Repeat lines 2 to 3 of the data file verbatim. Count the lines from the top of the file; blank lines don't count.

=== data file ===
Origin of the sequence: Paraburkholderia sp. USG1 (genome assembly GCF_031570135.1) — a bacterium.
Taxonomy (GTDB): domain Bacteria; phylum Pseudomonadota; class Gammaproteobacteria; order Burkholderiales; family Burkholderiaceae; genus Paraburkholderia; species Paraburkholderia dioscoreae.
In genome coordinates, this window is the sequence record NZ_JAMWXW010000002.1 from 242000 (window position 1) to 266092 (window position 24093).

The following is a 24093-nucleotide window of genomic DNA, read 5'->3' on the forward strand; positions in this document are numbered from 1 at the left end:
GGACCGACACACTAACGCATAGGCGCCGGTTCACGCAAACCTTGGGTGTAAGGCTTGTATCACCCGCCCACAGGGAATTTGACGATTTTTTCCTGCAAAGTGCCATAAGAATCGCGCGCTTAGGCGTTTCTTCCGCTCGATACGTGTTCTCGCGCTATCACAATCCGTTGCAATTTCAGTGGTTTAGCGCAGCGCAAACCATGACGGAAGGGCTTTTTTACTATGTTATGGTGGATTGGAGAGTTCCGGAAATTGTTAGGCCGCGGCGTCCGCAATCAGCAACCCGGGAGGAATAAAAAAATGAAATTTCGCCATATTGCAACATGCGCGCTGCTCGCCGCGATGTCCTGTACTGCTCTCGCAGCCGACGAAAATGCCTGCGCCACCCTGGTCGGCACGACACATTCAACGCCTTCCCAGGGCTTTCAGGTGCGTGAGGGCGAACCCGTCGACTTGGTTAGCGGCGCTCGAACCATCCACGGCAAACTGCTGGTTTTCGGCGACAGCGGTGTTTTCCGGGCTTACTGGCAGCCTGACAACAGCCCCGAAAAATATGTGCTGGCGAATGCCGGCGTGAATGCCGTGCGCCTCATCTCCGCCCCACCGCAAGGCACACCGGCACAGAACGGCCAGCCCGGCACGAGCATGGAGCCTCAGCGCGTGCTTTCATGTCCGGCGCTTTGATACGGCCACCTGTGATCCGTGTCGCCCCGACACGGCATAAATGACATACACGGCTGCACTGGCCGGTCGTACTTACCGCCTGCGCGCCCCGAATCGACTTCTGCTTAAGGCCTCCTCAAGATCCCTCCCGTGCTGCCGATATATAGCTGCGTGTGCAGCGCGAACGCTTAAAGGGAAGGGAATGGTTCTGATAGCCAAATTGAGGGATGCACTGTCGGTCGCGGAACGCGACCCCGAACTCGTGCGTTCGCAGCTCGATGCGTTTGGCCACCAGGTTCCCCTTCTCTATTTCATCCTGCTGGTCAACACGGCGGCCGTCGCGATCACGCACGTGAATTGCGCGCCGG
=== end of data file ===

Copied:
Taxonomy (GTDB): domain Bacteria; phylum Pseudomonadota; class Gammaproteobacteria; order Burkholderiales; family Burkholderiaceae; genus Paraburkholderia; species Paraburkholderia dioscoreae.
In genome coordinates, this window is the sequence record NZ_JAMWXW010000002.1 from 242000 (window position 1) to 266092 (window position 24093).